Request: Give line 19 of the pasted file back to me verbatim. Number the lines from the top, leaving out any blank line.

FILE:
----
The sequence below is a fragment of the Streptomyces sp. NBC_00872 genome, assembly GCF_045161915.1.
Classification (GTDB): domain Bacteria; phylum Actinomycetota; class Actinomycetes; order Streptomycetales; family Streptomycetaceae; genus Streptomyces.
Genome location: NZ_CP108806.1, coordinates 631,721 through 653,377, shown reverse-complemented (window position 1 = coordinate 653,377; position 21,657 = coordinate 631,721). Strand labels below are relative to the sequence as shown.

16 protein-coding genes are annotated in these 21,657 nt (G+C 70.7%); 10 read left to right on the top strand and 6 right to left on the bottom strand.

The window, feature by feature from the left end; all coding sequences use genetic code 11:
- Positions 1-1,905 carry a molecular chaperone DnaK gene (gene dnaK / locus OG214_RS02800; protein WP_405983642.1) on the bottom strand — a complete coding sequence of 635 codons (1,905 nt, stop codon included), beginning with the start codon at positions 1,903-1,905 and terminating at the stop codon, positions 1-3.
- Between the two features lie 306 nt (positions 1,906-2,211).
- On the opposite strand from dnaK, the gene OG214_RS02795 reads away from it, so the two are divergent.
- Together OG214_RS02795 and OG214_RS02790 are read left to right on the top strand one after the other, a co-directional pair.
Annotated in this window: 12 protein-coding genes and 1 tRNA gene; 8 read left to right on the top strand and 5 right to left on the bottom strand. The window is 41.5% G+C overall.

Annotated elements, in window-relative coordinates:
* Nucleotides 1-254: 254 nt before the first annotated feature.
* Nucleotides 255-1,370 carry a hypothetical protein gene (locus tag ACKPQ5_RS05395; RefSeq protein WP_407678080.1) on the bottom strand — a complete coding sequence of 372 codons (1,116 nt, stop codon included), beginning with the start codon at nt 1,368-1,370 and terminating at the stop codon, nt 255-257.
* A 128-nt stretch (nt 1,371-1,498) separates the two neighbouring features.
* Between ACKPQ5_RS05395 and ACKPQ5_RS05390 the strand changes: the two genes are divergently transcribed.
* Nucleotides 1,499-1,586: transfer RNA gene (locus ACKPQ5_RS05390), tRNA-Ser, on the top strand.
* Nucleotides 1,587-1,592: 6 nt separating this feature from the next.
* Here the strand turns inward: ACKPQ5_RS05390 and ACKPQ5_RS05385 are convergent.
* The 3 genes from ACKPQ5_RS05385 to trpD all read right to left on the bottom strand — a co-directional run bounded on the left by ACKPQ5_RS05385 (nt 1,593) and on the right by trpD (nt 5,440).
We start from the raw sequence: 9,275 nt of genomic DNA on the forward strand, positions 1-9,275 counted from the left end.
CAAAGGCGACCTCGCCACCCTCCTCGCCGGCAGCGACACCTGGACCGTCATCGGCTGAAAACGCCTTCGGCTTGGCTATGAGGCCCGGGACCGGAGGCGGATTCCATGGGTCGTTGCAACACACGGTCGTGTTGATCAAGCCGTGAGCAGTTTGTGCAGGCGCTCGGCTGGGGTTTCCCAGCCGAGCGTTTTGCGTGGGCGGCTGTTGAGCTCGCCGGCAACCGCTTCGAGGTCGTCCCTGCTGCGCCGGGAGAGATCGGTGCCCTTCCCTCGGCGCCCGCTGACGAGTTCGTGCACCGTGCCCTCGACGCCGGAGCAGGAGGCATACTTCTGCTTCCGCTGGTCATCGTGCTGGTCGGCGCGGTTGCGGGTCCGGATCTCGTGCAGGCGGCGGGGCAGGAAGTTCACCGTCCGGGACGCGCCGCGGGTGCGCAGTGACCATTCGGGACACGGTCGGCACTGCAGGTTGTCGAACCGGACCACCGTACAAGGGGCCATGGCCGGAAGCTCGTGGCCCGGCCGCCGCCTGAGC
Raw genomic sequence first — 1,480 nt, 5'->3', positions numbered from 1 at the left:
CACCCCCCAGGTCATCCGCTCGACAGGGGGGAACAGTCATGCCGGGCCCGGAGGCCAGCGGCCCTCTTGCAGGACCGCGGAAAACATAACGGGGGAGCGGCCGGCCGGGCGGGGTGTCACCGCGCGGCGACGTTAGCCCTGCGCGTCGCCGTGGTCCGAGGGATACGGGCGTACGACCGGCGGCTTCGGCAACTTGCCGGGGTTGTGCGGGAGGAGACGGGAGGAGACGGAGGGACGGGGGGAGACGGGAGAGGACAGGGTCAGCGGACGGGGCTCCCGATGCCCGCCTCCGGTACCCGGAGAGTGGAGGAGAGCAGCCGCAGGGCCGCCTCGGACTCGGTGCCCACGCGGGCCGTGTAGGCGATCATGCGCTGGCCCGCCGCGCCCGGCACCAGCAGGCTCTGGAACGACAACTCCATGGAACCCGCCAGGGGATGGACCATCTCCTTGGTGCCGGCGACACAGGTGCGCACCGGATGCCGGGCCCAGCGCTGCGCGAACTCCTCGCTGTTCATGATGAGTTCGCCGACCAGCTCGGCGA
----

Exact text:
* The 3 genes from ACKPQ5_RS05385 to trpD all read right to left on the bottom strand — a co-directional run bounded on the left by ACKPQ5_RS05385 (nt 1,593) and on the right by trpD (nt 5,440).